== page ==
Are you familiar with ROS, http://www.ros.org/ ? It's basically a set of libraries for various robotics tasks and sounds like what you're describing.
Well, v4 doesn't require remembering IPv4 addresses either, but still it comes handy in a pinch to remember the gateway, the dns server, the WLAN access point, etc addresses. For some reason people really like to point out the Google's DNS server's IP, not its name.
Though remembering local gw and dns mostly comes to remembering the network prefix whcih won't be that large, assuming one has not used dynamic allocation for services in a network.
Not sure if trolling.. but I looked it up, and on the paper it seems interesting, but for use today it has limitations: 2 TB maximum device size, 8 TB maximum volume size. So that's a non-contender. Seems quite advanced for its day, though (introduced 1998).
Maybe the malware was deeply employed in all the install images, and now it is guaranteed that all the systems have it, even after re-deploying
Actually Google already gave the Wave to the Apache foundation, so I guess they're set from that point of view.
That aside, I don't think a company should be forced to provide any level of support for a ten-year-old product. They could even be up-front about ("this product will not be supported for longer than five years") and people still wouldn't care. Well, until the day came.
I think it would be more effective to time the attacks when the sums involved are significant. Now they mostly server as a cautious example that new exchanges will learn from.
And it's probably better they learn their lessons now rather than later.
A microphone array and some DSP should have no trouble distinguishing between sound sources at distinct points in space, in addition to removing background noise.
I wondered that as well, but the video makes it clear: this way the shelves can be queueing for the worker.
If you can reduce the number of candidates you need to evaluate and interview, you are saving plain money. More effective to have them do the filtering in a distributed manner.
Of course, you might miss the perfect candidate that way as well. But, you cannot really put a price to that.
There is a way to do dedup without having the key.
For example: the client takes an SHA256 of the data, then encrypts the data it with the lowest 128 bits of the SHA1, uploads the encrypted data to the server saying "this data has id ". The lowest 128 bits are then encrypted with the client key and uploaded as well. This way another party with the possession of the same data gets the server to merge their data (but the key still keeps hidden from the server). Servers makes an SHA1 sum of the encrypted data so that clients can quickly check if the data they are deduping is properly stored to dwarf data integrity attacks.
Not sure if this was the way Mega does it but it was something pretty close to it.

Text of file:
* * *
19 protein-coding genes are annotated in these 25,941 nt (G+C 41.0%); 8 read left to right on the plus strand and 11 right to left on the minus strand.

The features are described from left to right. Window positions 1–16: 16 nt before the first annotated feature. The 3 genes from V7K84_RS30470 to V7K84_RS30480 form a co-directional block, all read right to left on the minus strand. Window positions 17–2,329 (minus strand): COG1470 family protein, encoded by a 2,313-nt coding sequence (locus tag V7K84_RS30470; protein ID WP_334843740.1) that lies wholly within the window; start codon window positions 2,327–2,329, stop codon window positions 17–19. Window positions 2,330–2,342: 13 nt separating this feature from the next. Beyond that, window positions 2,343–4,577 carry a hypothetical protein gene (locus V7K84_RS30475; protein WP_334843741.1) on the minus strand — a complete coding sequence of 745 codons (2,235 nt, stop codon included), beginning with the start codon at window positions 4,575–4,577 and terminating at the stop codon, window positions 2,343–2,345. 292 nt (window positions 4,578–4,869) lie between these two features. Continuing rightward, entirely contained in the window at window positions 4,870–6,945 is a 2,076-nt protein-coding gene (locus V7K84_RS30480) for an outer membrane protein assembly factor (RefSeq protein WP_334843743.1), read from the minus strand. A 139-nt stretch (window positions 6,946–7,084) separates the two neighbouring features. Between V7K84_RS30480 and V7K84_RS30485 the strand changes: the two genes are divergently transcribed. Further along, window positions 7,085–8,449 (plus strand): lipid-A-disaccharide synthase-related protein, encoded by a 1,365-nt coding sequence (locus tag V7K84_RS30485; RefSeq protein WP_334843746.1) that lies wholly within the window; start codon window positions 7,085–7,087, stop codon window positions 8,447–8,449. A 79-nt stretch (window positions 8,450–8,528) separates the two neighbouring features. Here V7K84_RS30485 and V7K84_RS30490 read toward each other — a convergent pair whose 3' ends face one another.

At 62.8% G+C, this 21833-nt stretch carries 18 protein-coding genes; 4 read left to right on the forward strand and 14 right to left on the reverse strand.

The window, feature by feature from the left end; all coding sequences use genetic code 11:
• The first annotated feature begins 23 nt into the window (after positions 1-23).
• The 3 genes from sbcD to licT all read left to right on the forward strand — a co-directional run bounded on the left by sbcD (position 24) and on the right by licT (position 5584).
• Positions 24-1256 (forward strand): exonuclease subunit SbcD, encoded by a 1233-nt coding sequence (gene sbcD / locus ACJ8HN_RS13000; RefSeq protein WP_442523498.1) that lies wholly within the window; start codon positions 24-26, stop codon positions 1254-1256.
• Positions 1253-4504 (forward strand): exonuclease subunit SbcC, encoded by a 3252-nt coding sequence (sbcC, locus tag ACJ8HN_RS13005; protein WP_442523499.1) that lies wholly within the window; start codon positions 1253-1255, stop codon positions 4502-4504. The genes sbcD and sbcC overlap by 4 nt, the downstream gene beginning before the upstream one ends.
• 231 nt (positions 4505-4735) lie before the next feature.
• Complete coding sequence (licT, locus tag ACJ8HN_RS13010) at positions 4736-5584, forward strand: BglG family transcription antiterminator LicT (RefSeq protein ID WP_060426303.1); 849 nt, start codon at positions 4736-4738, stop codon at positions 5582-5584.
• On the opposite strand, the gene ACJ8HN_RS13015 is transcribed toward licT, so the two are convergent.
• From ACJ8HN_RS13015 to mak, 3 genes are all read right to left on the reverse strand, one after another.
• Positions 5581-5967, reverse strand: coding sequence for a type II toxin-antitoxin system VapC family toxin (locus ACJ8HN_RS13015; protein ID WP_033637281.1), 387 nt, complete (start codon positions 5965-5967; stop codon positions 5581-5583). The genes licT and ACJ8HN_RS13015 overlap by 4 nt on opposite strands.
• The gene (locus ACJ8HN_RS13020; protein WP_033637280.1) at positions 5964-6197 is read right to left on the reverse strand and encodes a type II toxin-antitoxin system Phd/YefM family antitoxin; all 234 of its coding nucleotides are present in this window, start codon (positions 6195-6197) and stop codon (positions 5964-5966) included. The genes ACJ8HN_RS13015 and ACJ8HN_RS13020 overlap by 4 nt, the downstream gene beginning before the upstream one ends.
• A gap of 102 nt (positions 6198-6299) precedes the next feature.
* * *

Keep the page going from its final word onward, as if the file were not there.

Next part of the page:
Just like your OS vendor can slip in an update that sends all your keys to them. (As Shuttleworth said, they have root.) You basically need to trust someone, as no one person is able to audit everything people typically use daily.
irc: FreeNode #btrfs
But be pacient, people are probably not responding immediately. Then there is also the mailing list.
I lose the btrfs functionality of it repairing bad blocks. I'm pretty sure md doesn't notice the error if it doesn't come from the backing device in the form of an IO error.. So if btrfs gets a bad block from md, there's not much to be done, except to make a guess which of the mirrors has the copy and manually resync (if btrfs manages multiple devices, it can just do that automatically). I don't know how that would be even done. But at least I would know which file has the error and I can restore it from the backups. Metadata is duplicated so that shouldn't be an issue.
I also lose the ability to change the data layout at ease; in btrfs going from raid10 to raid1 to raid0 or adding new devices is just a matter of running btrfs balance (and btrfs device add). Md doesn't even support adjusting the number of devices in raid10 array, nor conversions from raid1 to raid10 (that can be done manually, but you don't have redundancy during the process).
In future I may lose the forthcoming ability to set redundancy level per subvolume or possibly even per directory/file.
That is quite correct but now a week goes by without someone joining #btrfs and asking about how to recover. And personally I just restored my / just a week ago.. Technically I shouldn't have, because I was using btrfs raid10 and only one of the drives had had issues (it was the old drive I was putting back; btrfs scrub; btrfs balance somehow made all drives have errors). Btw, the system did not survive the death of the drive either, I had to reboot it without it, whereas linux md survives these things very nicely.
But I'm hopeful of the future. Btrfs IS really a nice thing to have, at least if you have some SSD and fragmentation isn't an issue for you (say, for virtual machine images). I'm planning to put it on some spinning media as well, I shall see how that'll work out..
Btrfs has tools for doing this. It also comes with find-new that allows to find exactly which files have been changed between snapshots, and it does it basically instantenously.
Though Btrfs might not be the solution for ensuring data integirity at this point.. But setting up hourly snapshots of your drives can be quite nice when you accidentally destroy something you've created after the last backup.